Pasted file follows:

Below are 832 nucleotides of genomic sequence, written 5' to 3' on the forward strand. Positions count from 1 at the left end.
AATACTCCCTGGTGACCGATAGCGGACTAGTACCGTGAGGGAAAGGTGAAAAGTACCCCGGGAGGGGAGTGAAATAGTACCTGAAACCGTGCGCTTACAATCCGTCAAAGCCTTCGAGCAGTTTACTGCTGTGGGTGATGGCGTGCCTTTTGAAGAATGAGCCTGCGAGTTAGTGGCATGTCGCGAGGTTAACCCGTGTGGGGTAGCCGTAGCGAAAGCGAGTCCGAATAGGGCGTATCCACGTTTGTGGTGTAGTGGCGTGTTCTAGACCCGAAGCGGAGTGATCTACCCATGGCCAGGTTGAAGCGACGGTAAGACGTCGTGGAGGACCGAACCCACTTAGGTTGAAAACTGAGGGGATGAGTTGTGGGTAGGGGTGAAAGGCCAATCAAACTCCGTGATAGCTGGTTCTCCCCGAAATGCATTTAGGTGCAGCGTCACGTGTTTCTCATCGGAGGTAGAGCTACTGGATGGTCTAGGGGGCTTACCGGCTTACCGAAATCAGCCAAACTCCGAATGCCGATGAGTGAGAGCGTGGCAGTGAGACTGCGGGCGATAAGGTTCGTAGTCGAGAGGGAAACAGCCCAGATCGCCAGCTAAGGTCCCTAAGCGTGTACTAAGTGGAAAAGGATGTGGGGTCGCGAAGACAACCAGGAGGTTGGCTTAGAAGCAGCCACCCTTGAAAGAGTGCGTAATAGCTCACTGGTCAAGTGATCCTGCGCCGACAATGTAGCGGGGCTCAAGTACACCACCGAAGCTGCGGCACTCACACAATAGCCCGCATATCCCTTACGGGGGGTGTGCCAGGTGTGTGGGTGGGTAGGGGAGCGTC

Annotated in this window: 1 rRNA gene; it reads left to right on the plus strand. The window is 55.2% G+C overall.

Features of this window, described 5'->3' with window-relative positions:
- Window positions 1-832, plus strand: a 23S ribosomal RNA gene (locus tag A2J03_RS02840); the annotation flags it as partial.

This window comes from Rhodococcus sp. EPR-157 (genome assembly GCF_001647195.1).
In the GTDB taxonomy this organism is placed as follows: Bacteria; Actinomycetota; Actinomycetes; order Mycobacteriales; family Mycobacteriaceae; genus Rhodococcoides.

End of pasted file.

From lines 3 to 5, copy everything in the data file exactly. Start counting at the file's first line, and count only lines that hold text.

Annotated in this window: 1 rRNA gene; it reads left to right on the plus strand. The window is 55.2% G+C overall.

Features of this window, described 5'->3' with window-relative positions:
- Window positions 1-832, plus strand: a 23S ribosomal RNA gene (locus tag A2J03_RS02840); the annotation flags it as partial.